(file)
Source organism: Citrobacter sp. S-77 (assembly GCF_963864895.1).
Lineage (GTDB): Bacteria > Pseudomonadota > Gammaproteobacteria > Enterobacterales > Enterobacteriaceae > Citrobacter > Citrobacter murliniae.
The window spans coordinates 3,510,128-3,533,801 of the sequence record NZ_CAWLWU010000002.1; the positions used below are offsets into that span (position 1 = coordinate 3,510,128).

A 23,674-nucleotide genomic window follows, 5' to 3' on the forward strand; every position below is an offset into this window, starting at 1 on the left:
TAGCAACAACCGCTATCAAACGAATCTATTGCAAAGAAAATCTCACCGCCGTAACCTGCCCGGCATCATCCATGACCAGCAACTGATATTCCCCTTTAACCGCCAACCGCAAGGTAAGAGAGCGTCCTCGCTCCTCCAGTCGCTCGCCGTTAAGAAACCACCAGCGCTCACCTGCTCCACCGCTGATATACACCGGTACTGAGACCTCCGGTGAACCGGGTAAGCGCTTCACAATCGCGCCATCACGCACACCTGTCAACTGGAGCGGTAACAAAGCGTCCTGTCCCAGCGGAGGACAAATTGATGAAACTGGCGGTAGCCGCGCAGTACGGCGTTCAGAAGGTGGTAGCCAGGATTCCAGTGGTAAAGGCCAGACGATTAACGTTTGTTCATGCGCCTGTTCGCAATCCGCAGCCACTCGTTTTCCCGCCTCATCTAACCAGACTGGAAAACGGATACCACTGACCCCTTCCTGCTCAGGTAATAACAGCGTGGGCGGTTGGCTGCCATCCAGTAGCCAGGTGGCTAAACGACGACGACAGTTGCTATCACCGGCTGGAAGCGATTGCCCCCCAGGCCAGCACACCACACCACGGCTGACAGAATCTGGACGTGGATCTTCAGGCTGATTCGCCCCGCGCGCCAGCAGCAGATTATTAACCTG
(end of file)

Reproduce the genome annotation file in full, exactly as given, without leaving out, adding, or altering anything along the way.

Source organism: Citrobacter sp. S-77 (assembly GCF_963864895.1).
Lineage (GTDB): Bacteria > Pseudomonadota > Gammaproteobacteria > Enterobacterales > Enterobacteriaceae > Citrobacter > Citrobacter murliniae.
The window spans coordinates 3,510,128-3,533,801 of the sequence record NZ_CAWLWU010000002.1; the positions used below are offsets into that span (position 1 = coordinate 3,510,128).

A 23,674-nucleotide genomic window follows, 5' to 3' on the forward strand; every position below is an offset into this window, starting at 1 on the left:
TAGCAACAACCGCTATCAAACGAATCTATTGCAAAGAAAATCTCACCGCCGTAACCTGCCCGGCATCATCCATGACCAGCAACTGATATTCCCCTTTAACCGCCAACCGCAAGGTAAGAGAGCGTCCTCGCTCCTCCAGTCGCTCGCCGTTAAGAAACCACCAGCGCTCACCTGCTCCACCGCTGATATACACCGGTACTGAGACCTCCGGTGAACCGGGTAAGCGCTTCACAATCGCGCCATCACGCACACCTGTCAACTGGAGCGGTAACAAAGCGTCCTGTCCCAGCGGAGGACAAATTGATGAAACTGGCGGTAGCCGCGCAGTACGGCGTTCAGAAGGTGGTAGCCAGGATTCCAGTGGTAAAGGCCAGACGATTAACGTTTGTTCATGCGCCTGTTCGCAATCCGCAGCCACTCGTTTTCCCGCCTCATCTAACCAGACTGGAAAACGGATACCACTGACCCCTTCCTGCTCAGGTAATAACAGCGTGGGCGGTTGGCTGCCATCCAGTAGCCAGGTGGCTAAACGACGACGACAGTTGCTATCACCGGCTGGAAGCGATTGCCCCCCAGGCCAGCACACCACACCACGGCTGACAGAATCTGGACGTGGATCTTCAGGCTGATTCGCCCCGCGCGCCAGCAGCAGATTATTAACCTG